Study highlights complexity of biodiversity offsets
- Construction ,
- Ecosystems ,
- Biodiversity ,
- Natural resources
The long-term effectiveness of biodiversity offsetting cannot yet be fully evaluated due to insufficient experience on the ground, according to a new report.
The European commission has a target to halt biodiversity loss by 2020. However, it has admitted that absolute prevention of biodiversity loss is unlikely to be achievable and is therefore aiming to implement a “no net loss” initiative.
This would include a biodiversity offsetting element, which would measure damage to wildlife habitats caused by development and replace them in another location.
The commission asked analysts at consultancy ICF International and the Institute for European Environmental Policy to provide guidance on the design of an offsetting system. Their report examines what metrics should be used to measure the required offsets and how they can be effective in the long term.
The analysts identified at least eight metrics that measure the impact of a development. These include the size of the habitat it damages, what condition the habitat is in, and what species would be affected.
The analysts were unable to identify a metric that could be considered the best and say that each metric should be chosen according to its purpose and location. They say metrics that merely take into account the size of a habitat without assessing its value should be avoided. They also report that sophisticated metric tend to require a larger amount of data, which could have “significant” cost implications.
Ultimately, the metrics selected need to be carefully combined with rules to prevent high-value habitats being replaced with lower value ones, says the report.
Regulatory systems to enforce biodiversity offsetting need to balance ecological rigour with viability, but the report states that establishing detailed rules to be applied across 28 EU member states would be “extremely challenging”. The report instead recommends a policy framework to set out key principles.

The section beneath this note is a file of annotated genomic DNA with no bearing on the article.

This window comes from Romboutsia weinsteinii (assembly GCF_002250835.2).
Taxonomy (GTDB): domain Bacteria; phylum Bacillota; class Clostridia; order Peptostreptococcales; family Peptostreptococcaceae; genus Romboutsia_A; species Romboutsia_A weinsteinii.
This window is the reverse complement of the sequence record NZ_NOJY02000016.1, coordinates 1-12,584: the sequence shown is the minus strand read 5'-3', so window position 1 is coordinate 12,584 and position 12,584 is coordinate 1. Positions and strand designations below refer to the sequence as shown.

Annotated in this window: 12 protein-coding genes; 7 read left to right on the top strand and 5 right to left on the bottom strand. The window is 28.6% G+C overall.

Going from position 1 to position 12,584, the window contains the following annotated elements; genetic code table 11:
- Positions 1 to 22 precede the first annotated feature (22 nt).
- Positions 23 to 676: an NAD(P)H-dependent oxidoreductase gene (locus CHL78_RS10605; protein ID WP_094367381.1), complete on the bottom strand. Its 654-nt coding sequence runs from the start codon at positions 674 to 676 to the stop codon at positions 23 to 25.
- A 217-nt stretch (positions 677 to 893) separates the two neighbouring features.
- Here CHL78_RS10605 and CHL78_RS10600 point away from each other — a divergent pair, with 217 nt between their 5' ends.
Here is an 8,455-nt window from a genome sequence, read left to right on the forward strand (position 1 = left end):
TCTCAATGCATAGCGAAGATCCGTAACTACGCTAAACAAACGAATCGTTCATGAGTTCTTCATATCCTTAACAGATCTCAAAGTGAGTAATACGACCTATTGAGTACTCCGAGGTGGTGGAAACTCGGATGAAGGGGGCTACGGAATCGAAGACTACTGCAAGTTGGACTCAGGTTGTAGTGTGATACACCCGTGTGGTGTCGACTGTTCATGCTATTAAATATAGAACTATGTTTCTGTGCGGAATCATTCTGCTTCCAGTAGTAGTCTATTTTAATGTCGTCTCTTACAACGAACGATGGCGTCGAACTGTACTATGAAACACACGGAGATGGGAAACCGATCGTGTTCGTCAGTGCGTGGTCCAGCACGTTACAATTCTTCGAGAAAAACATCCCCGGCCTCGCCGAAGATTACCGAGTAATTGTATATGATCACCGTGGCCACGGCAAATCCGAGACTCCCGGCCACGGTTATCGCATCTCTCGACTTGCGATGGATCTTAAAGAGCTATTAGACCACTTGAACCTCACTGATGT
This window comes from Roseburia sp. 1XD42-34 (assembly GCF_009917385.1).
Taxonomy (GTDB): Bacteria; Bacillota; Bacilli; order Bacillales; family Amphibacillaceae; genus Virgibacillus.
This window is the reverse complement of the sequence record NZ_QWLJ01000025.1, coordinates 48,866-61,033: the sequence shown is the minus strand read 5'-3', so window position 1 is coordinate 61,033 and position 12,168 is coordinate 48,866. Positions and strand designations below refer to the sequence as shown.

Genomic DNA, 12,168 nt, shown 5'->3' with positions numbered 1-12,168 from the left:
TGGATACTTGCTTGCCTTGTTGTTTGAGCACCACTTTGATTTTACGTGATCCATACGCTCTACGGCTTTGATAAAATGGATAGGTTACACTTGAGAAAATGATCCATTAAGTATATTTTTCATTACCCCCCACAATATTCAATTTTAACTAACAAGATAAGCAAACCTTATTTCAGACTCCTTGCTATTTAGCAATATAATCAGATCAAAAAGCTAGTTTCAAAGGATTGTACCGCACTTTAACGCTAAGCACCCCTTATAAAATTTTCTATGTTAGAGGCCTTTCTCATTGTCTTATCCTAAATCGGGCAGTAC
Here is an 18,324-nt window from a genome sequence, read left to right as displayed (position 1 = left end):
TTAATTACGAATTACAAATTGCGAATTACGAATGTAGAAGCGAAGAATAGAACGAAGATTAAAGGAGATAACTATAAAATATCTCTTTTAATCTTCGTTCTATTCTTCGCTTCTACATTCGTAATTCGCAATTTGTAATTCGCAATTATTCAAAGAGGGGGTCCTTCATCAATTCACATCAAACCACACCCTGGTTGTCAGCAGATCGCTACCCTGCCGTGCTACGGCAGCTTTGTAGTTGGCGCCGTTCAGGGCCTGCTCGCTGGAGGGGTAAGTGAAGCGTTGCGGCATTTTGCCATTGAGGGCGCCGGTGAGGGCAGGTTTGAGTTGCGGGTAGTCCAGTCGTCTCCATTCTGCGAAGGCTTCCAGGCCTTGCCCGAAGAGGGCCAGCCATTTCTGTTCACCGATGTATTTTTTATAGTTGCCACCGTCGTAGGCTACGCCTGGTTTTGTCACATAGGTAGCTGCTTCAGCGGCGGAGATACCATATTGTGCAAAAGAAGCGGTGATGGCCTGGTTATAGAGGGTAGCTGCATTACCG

It also highlights several gaps and priorities for further research. It found a lack of knowledge about financial management of offsets, for example, with many authorities tasked with designing and implementing offsets not having sufficient expertise to appraise such projects.
The report concludes that the long-term benefits of offsets remain unknown, even in the US and Australia where such systems are most established. “We do not have the experience to know how durable offsets are over the long term, and how well each of the mechanisms performs against its stated aims over the long term…the long term effectiveness of mechanisms available to secure long term conservation benefits cannot yet be fully evaluated,” the report states.
The commission consulted on biodiversity offsetting last year. Results of the consultation show that 44% of respondents did not want to see biodiversity offsetting as part of the commission’s “no net loss” initiative; and 46% opposed a legal EU framework for offsetting.
Forest conservation NGO FERN raised concerns that the commission commissioned a study on how to implement offsetting before knowing the results of its consultation.
Hannah Mowat, forests and climate campaigner at FERN, said: “It was a callous waste of resources in a time of austerity and stokes concerns that attempts to pursue biodiversity offsetting are ideologically driven.”
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